• Support Broker– A support broker (also called a counselor, consultant or service coordinator) is a type of Information & Assistance that can be available to each individual who elects the self-direction option. This person supports the individual in directing their services, and maximizing their success in the program. The counselor will assist with whatever is needed to identify potential personnel requirements, resources to meet those requirements, and the services and supports to sustain individuals as they direct their own care. 
  • Financial Management Services (FMS)– This function is required by CMS and that supports both the participant and the payer. FMS helps individuals hire employees in compliance with rules and regulations, acts as powerful fraud detection and control, supports documentation requirements, and performs payroll and other administrative duties. The FMS function also supports payers to enforce the parameters and rules of the program. 
  • Quality Assurance– Each state Medicaid agency must have a system of continuous quality assurance and improvement. The system must include activities of discovery, remediation, and quality improvement. 

What’s Driving the Immediate Growth of Self-Direction? 

Self-direction emerged out of the Civil Rights Movements of the 1960s and gained additional traction through the 90s and early 2000s, increasing in major adoption through the last decade. With a history of growth over the last 20 years, the COVID-19 pandemic accelerated this trend dramatically. Data from HHAeXchange showed a 20% increase in self-directed services for the first nine months of 2020, compared to 7.5% in prior years. 

Since the pandemic began, CMS has been encouraging states to expand or adopt self-direction in its Appendix K: Emergency Preparedness and Response Instructions for 1915(c) waivers. Regardless of whether it is a pandemic, natural disaster, or national emergency like war or foreign attacks, self-directed services are especially useful during times of crisis for three primary reasons: 

1. Limits exposure to illness

Individuals can hire family or other household members to provide services, limiting exposure to those within the same residence. Agency-based workers are more likely to serve multiple households, increasing the risk of exposure to themselves and others.

2. Addresses worker limitations

Individuals can hire from a broader pool of potential workers. This flexibility is critical due to direct care worker shortages and closures of community and day programs in the case of an emergency. 

3. Allows for purchases to meet emergency needs

A self-direction budget gives the individual flexibility in meeting unanticipated expenses, such as meal delivery and medical equipment.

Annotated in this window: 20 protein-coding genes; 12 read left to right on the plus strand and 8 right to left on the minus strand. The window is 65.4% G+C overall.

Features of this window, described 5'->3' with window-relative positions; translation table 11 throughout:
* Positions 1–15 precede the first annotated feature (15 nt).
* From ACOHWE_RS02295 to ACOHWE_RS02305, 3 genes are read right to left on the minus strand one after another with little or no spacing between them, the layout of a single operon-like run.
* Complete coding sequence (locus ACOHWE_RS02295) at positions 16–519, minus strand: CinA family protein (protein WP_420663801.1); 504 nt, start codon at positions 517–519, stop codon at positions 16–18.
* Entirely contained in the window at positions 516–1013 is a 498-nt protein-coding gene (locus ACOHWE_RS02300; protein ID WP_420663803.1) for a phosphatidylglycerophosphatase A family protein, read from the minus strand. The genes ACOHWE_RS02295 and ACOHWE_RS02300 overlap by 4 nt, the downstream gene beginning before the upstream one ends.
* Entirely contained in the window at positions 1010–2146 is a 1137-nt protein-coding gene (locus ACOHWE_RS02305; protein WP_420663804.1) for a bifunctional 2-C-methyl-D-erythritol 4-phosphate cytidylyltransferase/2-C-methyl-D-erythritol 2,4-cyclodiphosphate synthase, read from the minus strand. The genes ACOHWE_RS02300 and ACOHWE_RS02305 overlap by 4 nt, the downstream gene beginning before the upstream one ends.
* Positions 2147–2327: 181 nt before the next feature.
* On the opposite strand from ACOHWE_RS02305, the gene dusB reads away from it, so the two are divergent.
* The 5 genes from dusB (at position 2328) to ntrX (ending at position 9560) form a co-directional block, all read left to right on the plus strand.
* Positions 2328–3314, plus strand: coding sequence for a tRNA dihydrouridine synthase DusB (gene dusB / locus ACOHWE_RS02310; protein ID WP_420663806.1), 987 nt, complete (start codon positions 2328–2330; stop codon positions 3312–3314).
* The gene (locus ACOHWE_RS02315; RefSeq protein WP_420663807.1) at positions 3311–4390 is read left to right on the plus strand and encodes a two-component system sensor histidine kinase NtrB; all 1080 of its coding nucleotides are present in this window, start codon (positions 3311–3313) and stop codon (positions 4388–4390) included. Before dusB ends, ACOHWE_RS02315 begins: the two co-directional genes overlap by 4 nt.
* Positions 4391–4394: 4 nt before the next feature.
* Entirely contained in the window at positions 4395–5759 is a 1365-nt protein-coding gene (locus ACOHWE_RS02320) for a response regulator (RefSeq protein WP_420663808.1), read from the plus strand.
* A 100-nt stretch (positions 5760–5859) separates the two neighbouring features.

The Future of Self-Direction 

We expect to see self-direction playing a larger role in the delivery of Home and Community-Based Services (HCBS) for numerous reasons. 

  • Maintaining and Growing New Enrollees – For the individuals who enrolled in self-directed services during the pandemic, many are finding it’s a good fit. They may have chosen the plan out of necessity, but quickly recognized the benefits once it was in place. We expect these participants will continue using self-directed services, and this will lead to more word-of-mouth referrals over time.
  • Movement Away from Facility-Based Care – States had been working for decades to shift away from facility-based care as the default option. Not only is institutional care more expensive for states, but Americans have consistently expressed their preference for HCBS. 
  • Growth in Consumer Empowerment – Underlying the steady growth of self-direction is the principle of consumer empowerment. Individuals now expect to be active participants in their own health care. This is especially true of baby boomers, who are redefining what it means to be an older adult in our society. As this large segment of the population ages, there will be a steady interest in self-direction. 
  • State Medicaid Budget Shortfalls – To avoid cuts as much as possible, Medicaid agencies will be looking to innovative models like self-direction to better manage costs while maintaining quality care. 

What’s Next 

The scene is set for self-direction to grow. How can HCBS providers prepare? 

To be successful, HCBS providers must collaborate closely with participants. It’s also critical to stay compliant with both CMS and individual state policies. Providers need integrated technology that will: 

  • Manage participant enrollment, progress, and key steps 
  • Create and approve participant budgets quickly and efficiently 
  • Adjudicate care worker time and other expenses to individual budgets and program rules 
  • Onboard employees 
  • Support efficient and accurate Medicaid claiming 
  • Enable participants and their family’s real-time access to key information about their services 
  • Prepare for audits and readiness reviews 

Interested in building or expanding a self-directed program? HHAeXchange provides robust software for HCBS providers, helping people who are aging or have disabilities thrive in their homes and communities.  As the national leader in self-direction software, HHAeXchange serves thousands of self-directing individuals in more than 40 states. Learn more about how we help all types of organizations build and expand their self-direction programs.